What made Rebecca Black’s Friday music video a hit?

More than 90% of people uploading videos on youtube want them to go viral, so how did Rebecca Black do it with the Friday Song?

The Friday song had lots of mainstream ‘pop culture’ elements that fitted a demographic of youtube viewers, but it didn’t have VEVO or MTV behind it. Rebecca Black was an unknown artist without an international PR campaign supporting her, but the Friday Song went viral.

Was it because it got picked up by news agencies that word started to spread, or did the video go viral solely because of youtube search and sharing? Without being able to look at the statistics behind the video, its hard to say what specific event took place to make it sky rocket, but here are some noticeable elements that surely helped

1. It was slated as ‘the most terrible song’ in the world. This headline, in several forms got people sharing the video, and most likely commenting on how bad it was.
2. The video itself was slammed as cheesy and so low budget that it ‘hurt the viewers eyes’ in some cases.
3. The Friday Song itself would stick in your head, and go on ‘replay’ so that in itself reminded the listener of the song once again.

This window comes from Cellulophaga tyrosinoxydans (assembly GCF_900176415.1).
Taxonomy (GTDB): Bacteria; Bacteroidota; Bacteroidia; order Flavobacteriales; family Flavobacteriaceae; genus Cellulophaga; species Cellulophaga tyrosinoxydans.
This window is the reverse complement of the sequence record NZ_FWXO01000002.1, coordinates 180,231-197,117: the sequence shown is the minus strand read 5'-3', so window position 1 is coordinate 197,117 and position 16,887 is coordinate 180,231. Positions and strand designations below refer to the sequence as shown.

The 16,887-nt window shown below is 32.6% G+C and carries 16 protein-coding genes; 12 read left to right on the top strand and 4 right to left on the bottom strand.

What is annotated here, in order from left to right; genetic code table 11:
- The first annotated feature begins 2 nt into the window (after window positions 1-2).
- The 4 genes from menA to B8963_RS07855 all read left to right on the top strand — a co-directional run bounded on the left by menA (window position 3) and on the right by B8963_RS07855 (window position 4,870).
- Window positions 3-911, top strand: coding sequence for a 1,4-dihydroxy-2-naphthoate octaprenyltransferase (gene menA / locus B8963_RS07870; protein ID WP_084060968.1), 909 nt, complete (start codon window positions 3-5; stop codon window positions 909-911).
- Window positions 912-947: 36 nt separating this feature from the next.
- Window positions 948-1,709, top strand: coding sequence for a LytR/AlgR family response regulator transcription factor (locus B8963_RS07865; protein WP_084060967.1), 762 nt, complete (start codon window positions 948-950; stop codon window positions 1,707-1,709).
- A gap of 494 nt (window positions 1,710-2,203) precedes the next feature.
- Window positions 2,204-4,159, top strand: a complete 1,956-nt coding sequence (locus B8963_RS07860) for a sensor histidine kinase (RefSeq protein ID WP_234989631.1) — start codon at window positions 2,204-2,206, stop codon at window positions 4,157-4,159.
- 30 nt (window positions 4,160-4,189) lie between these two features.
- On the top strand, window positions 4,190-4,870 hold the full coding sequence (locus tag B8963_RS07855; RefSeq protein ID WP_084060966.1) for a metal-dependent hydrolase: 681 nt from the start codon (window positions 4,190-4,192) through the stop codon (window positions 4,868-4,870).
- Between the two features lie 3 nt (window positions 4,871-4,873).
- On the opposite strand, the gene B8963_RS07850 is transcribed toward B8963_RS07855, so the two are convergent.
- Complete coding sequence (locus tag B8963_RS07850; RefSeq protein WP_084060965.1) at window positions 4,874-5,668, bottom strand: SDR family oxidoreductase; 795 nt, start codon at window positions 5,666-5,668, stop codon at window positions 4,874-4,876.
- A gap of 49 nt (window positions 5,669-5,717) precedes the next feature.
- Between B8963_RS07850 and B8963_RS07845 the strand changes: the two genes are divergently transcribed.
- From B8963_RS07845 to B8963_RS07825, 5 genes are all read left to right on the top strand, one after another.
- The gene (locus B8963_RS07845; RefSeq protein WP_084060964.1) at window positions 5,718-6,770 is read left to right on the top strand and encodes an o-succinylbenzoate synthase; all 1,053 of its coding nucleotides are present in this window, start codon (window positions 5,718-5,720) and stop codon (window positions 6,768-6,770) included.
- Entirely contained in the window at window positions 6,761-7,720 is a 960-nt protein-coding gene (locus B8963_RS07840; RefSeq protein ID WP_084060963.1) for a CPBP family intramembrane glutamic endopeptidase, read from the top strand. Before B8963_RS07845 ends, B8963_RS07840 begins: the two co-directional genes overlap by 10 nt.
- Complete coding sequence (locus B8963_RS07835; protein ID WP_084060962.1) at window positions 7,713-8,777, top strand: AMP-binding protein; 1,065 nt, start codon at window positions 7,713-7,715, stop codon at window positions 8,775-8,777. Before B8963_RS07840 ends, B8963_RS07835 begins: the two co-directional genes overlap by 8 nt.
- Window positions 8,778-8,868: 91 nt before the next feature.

4. When news agencies started to pick it up, the video just exploded. Everyone had to talk about it because it was a trending ‘controversial video’
5. It touches on the idea of internet fame and young viewers wanted to see how she did it in her video, to copy or adapt it to their own channel
6. It was fun to comment on. Everyone had an opinion, and soon fans and haters made spoofs and remixes.

All these factors contributed to it going viral, but the song itself, more than the quality of the video, was what made it so much more shareable. What does this mean for video creators who want to go viral? Make unique content that is debatable, controversial and that you would want to share with someone else.

Rebecca Black Friday Song



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